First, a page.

Apple and Samsung begin settlement talks

A picture taken on October 12, 2011 in the French western city of Rennes shows a Samsung phone and a reflexion of an Iphone 4.

Story highlights

  • Samsung, Apple begins two days of judge-ordered settlement talks in a San Francisco courthouse
  • Attempt to find a resolution to their rival patent claims before a full-blown jury trial gets under way

"It's very important that Apple not become the developer for the world," Tim Cook, Apple chief executive, told analysts last month. "We need people to invent their own stuff."

On Monday, he is due to express those same feelings face-to-face with Choi Gee-Sung, chief executive of Samsung -- the Korean company that Apple alleges is the chief culprit in copying its iPhone and iPad inventions.

Their two days of judge-ordered settlement talks in a San Francisco courthouse will attempt to find a resolution to their rival patent claims, before a full-blown jury trial gets under way, scheduled for July.

This is the key dispute among more than 50 cases that have developed between the two companies over the past year in 10 different countries. Any agreement hammered out here could bring others round the world to a swift conclusion.

"I don't know if the parties will settle; this case is just one part of a very complex ecosystem, and putting CEOs in the room together is always a roll of the dice," says Mark Lemley, a professor at Stanford Law School.

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Digital war: Apple vs. Samsung

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"But both parties need to settle the larger war and get on with innovating. Fighting all the patent battles to the end will leave no one the victor."

Apple seems to be the one more eager for a resolution at present, and not just because of Tim Cook's feelings. "I've always hated litigation and I continue to hate it ... I would highly prefer to settle versus battle," he said in April.

The urgency for Apple and its lawyers is that Samsung has overtaken it in smartphone sales on the back of Apple's leadership in innovation. It shipped 45m smartphones in the first quarter, according to Strategy Analytics, compared with Apple's 35m.

"Samsung has vaulted into first place in worldwide sales of smartphones, with massive sales of its copycat products," alleged a recent Apple filing. "Samsung's infringement of Apple's intellectual property has already resulted in damages that reach billions of dollars."

Apple has pursued injunctions and import bans to try to keep not just Samsung out of its markets, but HTC and Motorola as well, all three Samsungbeing users of Google's rival Android operating system.

HTC's latest Evo 4G LTE phone was impounded by US Customs last week following an International Trade Commission decision in Apple's favour. Apple filed on Friday for an injunction to ban Samsung's Galaxy Tab 10.1 tablet.

The battle with Samsung began in Northern California in April 2011, with Apple filing a 373-page complaint of patent and trademark infringement. Other skirmishes have since broken out in France, Germany, Italy, Spain, the UK, Netherlands, Australia, Japan and South Korea.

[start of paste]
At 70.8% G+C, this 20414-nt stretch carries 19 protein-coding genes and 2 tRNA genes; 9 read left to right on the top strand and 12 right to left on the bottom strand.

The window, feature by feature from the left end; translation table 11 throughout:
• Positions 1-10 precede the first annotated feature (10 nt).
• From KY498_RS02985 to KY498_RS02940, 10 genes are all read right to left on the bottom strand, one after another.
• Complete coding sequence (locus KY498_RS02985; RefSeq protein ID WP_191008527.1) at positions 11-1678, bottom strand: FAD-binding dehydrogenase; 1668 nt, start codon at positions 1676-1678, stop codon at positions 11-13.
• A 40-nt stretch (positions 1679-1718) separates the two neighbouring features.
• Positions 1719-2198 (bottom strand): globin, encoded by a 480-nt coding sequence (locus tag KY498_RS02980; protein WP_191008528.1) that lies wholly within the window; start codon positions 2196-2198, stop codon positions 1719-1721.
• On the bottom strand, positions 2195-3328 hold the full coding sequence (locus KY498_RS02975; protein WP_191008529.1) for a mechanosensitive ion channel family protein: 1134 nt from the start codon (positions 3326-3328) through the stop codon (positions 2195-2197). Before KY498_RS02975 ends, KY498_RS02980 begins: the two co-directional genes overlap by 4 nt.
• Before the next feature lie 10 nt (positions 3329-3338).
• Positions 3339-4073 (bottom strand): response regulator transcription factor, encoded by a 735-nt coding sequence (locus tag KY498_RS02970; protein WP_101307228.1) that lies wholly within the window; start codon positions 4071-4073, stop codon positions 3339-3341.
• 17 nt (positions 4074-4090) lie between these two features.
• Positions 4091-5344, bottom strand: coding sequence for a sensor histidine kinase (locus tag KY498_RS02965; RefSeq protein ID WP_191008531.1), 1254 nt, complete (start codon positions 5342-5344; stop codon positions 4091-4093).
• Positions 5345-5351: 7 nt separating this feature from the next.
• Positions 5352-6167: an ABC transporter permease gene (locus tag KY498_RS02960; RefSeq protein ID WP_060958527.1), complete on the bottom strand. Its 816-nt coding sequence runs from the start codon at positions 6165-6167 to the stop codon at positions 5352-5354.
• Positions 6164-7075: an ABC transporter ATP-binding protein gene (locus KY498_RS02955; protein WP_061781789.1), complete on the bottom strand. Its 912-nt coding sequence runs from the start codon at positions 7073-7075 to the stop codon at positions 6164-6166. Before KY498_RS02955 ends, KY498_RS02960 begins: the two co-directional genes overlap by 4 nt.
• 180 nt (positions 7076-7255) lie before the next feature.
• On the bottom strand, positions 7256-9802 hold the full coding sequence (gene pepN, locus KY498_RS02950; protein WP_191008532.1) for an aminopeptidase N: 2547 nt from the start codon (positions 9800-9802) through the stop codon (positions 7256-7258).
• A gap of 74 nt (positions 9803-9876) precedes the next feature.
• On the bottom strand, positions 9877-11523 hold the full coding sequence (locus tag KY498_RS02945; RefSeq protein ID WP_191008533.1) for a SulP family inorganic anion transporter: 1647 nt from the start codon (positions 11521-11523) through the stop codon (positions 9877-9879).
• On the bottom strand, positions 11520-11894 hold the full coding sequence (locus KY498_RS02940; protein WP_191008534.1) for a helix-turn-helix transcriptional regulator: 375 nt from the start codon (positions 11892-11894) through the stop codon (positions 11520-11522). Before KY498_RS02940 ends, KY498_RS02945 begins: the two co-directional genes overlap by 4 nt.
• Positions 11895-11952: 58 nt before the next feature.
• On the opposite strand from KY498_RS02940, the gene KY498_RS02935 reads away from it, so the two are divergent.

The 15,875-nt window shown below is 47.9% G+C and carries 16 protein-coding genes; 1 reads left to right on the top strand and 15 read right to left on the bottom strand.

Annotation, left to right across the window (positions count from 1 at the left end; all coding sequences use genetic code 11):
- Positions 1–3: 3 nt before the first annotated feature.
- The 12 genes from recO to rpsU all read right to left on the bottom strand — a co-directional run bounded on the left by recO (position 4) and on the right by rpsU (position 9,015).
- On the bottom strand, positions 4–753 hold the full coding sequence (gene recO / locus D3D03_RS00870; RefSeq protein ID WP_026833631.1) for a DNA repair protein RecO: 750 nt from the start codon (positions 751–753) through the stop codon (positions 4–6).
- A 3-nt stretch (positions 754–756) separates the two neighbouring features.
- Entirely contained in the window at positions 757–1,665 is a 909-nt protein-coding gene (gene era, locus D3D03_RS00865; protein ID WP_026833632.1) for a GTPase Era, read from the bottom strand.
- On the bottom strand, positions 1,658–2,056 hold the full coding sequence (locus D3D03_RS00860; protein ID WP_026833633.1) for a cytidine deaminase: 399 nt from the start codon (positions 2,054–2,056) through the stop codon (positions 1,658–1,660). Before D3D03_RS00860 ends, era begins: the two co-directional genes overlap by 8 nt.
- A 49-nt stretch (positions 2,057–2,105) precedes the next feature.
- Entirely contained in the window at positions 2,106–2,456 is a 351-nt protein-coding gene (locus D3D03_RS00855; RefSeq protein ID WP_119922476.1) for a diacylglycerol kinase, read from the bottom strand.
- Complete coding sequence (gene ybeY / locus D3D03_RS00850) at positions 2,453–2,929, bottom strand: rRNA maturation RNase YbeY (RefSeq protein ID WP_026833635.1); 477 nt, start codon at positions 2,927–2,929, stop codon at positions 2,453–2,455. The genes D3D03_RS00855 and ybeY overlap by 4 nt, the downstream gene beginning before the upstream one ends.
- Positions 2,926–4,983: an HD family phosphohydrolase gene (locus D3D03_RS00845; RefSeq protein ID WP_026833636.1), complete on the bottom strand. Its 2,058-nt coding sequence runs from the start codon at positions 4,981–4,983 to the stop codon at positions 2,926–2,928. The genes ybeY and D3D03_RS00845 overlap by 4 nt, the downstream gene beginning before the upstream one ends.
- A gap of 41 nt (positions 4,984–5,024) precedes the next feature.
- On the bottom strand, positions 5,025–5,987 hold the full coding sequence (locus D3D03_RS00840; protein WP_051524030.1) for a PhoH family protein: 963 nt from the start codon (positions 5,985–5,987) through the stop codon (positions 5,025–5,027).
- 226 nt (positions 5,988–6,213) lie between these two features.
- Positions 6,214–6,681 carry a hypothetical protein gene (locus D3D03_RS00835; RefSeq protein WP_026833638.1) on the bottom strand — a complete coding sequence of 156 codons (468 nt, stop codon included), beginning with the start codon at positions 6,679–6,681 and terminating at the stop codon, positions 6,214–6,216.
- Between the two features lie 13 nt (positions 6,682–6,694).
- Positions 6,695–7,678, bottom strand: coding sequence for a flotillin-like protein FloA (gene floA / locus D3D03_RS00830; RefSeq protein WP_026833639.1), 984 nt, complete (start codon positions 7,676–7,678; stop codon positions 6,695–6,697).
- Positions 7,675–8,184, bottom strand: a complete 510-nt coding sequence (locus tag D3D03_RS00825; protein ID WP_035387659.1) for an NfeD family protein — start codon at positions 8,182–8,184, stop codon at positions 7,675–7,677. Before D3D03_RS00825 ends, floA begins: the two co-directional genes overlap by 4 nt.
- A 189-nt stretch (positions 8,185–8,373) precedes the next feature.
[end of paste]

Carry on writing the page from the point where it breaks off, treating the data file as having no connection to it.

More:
Apple's original complaint includes allegations that Samsung infringed on elements of the iPhone's look -- its rectangular shape, rounded corners, silver edges, black face and display of icons. It also alleges Samsung copied features such as the way instant messaging was displayed and even mimicked Apple's trademarked touch-icons for applications such as Phone, Contacts, Photos and iTunes.

Samsung hit back with its own list of alleged patent infringements by Apple -- backed by its 6,000-strong US telecoms patent portfolio and its claim to have first introduced a smartphone as far back as 1999. The key patents Samsung relied on all relate to the inner workings of phones and how they connect to 3G networks.

Florian Mueller, an independent patent analyst, says that Samsung could land itself in more trouble by going to war with patents that are essential to standards such as 3G. Antitrust authorities are already investigating whether these should be "Frand" patents -- available for anyone to use under "fair, reasonable and non-discriminatory" terms.

For its part, Apple is fighting over design elements that are already disappearing in newer models as companies figure out workarounds to possible infringements. For example, Android phones and tablets are "unlocked" by swiping from inside a circle on their touchscreens now, rather than swiping along a bar, as on the iPhone.

David Martin, chairman of M-Cam, a US patent analysis company, says there is so much "prior art" -- earlier innovations covering similar ground -- that Apple and Samsung are inviting subsequent third-party litigation by airing the strengths and weaknesses of their patents in public.

"Third-party patent holders, of which there are literally thousands in this space, are salivating over the fact that you are going to have this ongoing acrimony, allowing people essentially to learn where constructive claims of infringement can be made," he says.

Apple did not respond to a request for comment on its litigation. Samsung declined to comment.

However, for Apple at least, it is about far more than banning rival products, winning damages or earning royalties in any future licensing agreements, according to Mr Mueller.

"It's critical that its products continue to be able to distinguish themselves with unique features," he says.

"That's what drives consumers to buy them, that's what sustain its margins and make this all worth tens even hundreds of billions of dollars to Apple."

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